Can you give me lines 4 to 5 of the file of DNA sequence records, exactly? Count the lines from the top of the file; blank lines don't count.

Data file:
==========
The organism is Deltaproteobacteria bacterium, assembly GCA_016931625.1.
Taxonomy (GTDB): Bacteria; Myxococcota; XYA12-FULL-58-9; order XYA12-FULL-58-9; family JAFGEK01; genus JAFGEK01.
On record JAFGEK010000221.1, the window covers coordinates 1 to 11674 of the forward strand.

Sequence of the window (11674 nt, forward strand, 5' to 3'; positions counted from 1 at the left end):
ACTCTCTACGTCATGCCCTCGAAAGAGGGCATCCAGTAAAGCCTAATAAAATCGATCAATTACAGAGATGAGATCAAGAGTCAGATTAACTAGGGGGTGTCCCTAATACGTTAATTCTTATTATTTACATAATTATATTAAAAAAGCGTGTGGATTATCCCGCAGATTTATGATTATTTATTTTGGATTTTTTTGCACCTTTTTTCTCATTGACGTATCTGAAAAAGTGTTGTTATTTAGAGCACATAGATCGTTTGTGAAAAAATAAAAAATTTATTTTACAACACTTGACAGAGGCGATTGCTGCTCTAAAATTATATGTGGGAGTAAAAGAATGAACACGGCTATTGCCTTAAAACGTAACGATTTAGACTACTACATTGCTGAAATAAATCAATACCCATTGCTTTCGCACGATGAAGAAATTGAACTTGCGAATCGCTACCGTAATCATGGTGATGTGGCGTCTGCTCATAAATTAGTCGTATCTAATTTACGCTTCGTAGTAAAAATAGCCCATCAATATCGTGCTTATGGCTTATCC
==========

Sequence of the window (11674 nt, forward strand, 5' to 3'; positions counted from 1 at the left end):
ACTCTCTACGTCATGCCCTCGAAAGAGGGCATCCAGTAAAGCCTAATAAAATCGATCAATTACAGAGATGAGATCAAGAGTCAGATTAACTAGGGGGTGTCCCTAATACGTTAATTCTTATTATTTACATAATTATATTAAAAAAGCGTGTGGATTATCCCGCAGATTTATGATTATTTATTTTGGATTTTTTTGCACCTTTTTTCTCATTGACGTATCTGAAAAAGTGTTGTTATTTAGAGCACATAGATCGTTTGTGAAAAAATAAAAAATTTATTTTACAACACTTGACAGAGGCGATTGCTGCTCTAAAATTATATGTGGGAGTAAAAGAATGAACACGGCTATTGCCTTAAAACGTAACGATTTAGACTACTACATTGCTGAAATAAATCAATACCCATTGCTTTCGCACGATGAAGAAATTGAACTTGCGAATCGCTACCGTAATCATGGTGATGTGGCGTCTGCTCATAAATTAGTCGTATCTAATTTACGCTTCGTAGTAAAAATAGCCCATCAATATCGTGCTTATGGCTTATCC